State of the Smart Home 2019 – Observations from CES
We share our view on the smart home market after our visit to the Consumer Electronics Show in Las Vegas.
After an exciting (and exhausting!) week of walking all over Las Vegas, chatting with companies large and small and furiously taking pictures and videos, we’ve uncovered a few trends we think will impact the market as we head into 2020 – artificial intelligence, ecosystem consolidation, the death of the stand-alone smart hub, the resurgence of Wi-Fi, and networking and connectivity innovation.
Artificial Intelligence – Smart Home AI is not there yet
AI at CES used to be just for robots and autonomous cars but now virtually every smart home product is marketing its advanced “AI” features – from smart doorbells to home appliances to connected cat boxes.
Unfortunately for users, it doesn’t appear on the surface that companies are interested in enabling what we call collaborative AI – taking all of the sensors and devices connected in our home and helping them work together to make active decisions without human intervention. Connecting a bunch of devices to a smart speaker and creating scenes to automate different routines in your home is neat, but Alexa or Google Assistant are not making decisions for you. It is still a very manual process that requires your time to set up and maintain it.
True collaborative AI for us means that the AI uses all of the data collected in our home to automatically make decisions and take actions autonomously and intelligently to make our lives better. Our Nest thermostat, one of our very first smart devices, already does this because it figures out when we are not home and turns off the air conditioning, and our Rachio smart sprinkler controller monitors the weather and decides whether or not our garden needs to be watered each day. Our Haiku fan is one of the few devices we own that collaborates this way – connecting to our Nest thermostat and turning the fan on or off to help keep our house comfortable. But the focus at CES is less and less on collaboration and more about the players building out their product lines with all the same devices.
We did see a few demos that we thought were on the path to collaborative AI. The RoomMe adds presence detection to the smart home to personalize it for each user. Viaroom plugs into your existing smart home hub to learn your patterns then automate routines for you. The GE Profile Kitchen Hub works with the Nest Protect smoke detector to detect cooking smoke and automatically turn off the burner. But while these are all great individual demos, the industry has a long way to go before we really start to see the smart home working for us and not vice versa.
Four Smart Home Ecosystems
At the beginning of 2018, Amazon Alexa was definitely ahead in the smart home with the breadth of devices using Alexa voice control, but Google made a huge investment at CES 2018 to start catching up and this year spent even more to firmly position themselves. This year Google Assistant continued with their takeover of the Las Vegas Monorail and a big pavilion in the Convention Center parking lot, and added a ride and dozens more jumpsuit-clad Google Assistant experts spread throughout the event.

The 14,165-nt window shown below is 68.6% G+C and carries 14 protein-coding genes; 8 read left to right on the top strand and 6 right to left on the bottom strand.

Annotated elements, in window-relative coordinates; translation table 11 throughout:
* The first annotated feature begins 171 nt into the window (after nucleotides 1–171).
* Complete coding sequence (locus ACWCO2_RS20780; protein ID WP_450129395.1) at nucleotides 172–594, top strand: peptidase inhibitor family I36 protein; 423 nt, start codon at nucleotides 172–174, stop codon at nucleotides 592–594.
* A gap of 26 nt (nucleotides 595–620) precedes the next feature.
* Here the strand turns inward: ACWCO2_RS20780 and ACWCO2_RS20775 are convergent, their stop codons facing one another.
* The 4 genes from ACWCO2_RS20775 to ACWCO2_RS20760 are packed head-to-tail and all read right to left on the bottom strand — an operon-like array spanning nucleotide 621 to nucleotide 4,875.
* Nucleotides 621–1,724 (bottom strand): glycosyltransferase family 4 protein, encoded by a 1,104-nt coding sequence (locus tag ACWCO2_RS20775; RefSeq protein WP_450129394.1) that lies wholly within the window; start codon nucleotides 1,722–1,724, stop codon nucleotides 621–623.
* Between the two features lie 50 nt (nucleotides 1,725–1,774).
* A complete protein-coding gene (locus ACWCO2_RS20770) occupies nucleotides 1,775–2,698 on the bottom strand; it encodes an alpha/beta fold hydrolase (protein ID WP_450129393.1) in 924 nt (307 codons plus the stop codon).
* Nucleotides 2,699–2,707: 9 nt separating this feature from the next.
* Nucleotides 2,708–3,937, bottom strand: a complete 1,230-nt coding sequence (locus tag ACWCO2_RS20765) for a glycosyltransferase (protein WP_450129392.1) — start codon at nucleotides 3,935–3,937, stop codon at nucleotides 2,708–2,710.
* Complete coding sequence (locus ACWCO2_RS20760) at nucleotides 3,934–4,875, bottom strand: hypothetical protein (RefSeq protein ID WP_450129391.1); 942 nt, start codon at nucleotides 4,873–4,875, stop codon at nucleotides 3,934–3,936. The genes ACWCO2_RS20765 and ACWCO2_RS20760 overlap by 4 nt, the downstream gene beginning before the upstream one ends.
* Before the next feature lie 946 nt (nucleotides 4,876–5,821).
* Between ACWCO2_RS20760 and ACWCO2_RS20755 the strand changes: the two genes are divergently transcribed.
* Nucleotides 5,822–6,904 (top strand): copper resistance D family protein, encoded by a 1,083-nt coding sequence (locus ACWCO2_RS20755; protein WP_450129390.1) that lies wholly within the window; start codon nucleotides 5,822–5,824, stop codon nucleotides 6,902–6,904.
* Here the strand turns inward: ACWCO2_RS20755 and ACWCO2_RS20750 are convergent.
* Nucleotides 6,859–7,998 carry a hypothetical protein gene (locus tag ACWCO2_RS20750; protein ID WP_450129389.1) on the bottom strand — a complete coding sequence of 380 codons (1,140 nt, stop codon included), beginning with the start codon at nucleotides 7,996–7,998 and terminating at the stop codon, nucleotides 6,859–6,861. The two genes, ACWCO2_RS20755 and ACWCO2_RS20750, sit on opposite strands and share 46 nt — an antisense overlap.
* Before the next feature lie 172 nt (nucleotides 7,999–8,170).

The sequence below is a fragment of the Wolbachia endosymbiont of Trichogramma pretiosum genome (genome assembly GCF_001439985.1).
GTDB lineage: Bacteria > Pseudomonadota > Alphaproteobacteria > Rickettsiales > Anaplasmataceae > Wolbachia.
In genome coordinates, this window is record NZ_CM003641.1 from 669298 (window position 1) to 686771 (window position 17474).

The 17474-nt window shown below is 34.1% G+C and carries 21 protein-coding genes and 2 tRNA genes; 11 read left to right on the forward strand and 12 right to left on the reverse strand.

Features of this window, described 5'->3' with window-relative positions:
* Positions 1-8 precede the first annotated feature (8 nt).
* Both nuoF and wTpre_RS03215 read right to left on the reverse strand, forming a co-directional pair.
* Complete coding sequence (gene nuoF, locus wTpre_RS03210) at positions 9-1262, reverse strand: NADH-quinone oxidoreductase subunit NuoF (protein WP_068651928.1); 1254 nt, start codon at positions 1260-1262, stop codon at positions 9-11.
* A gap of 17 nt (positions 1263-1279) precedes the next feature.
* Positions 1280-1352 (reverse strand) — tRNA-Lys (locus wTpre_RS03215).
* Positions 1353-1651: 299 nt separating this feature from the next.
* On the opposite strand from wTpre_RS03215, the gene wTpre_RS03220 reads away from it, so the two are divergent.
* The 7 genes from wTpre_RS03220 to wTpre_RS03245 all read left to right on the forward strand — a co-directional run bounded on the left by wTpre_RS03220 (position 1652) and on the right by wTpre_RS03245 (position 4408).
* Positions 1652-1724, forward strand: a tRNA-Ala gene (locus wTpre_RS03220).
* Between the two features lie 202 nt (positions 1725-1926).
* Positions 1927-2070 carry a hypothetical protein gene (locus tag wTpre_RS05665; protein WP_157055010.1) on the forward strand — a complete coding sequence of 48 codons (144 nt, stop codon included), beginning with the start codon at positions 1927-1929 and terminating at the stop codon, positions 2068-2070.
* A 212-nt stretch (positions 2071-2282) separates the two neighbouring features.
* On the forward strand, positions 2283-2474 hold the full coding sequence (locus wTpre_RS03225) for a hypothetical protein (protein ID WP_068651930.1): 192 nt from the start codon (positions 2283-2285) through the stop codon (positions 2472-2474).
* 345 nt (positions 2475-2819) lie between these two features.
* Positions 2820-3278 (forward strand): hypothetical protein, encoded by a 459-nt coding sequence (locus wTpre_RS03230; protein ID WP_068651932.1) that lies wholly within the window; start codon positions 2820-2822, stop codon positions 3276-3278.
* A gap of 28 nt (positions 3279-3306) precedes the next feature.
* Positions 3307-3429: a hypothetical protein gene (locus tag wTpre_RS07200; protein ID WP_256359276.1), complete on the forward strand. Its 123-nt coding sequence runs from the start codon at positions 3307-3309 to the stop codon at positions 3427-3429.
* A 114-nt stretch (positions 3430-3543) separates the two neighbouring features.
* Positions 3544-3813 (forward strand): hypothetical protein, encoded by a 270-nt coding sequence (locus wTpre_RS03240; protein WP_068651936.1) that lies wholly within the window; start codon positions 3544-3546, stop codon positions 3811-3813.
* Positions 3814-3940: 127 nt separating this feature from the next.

Even many of the tiny smart home startups downstairs in Eureka Park had their own Google expert working in the booth, and unlike last year when these folks were mostly quiet unless asked a specific Google question, many of these staffers were deeply knowledgeable about the products of the company they were helping. Google Assistant was in nearly all the devices that already had Alexa, and many new offerings as well.
While Amazon itself had a smallish presence at CES, highlighting their Ring products and showing off Amazon Key in the smart home area and passing out bananas at several locations around the convention halls, there is no doubt that Alexa is the leader in the voice assistant race. It was difficult to find any wireless speaker at the conference that did not have Alexa and it was embedded in hundreds of other different products from cars, to tea kettles to backyard umbrellas, to toilets. While we love Alexa, it seems like this trend is getting a little out of hand and we foresee a privacy backlash looming – perhaps people will be start going out of their way to buy smart products without microphones and cameras.
If you had just read the news about CES, you might have thought Apple HomeKit made a big splash at the event, since a lot of products announced HomeKit support. Certainly there were more devices than we have ever seen with HomeKit, thanks to Apple making it much easier for device makers to comply this year with software. However, while we saw lots of Amazon Echos and Google Home speakers, we saw very few HomePods being used in demonstrations and a lot of times companies mentioned the HomeKit support only as an afterthought – either when asked about it directly or perhaps: “We support Amazon Alexa and Google Assistant. And, oh yeah, Apple too.”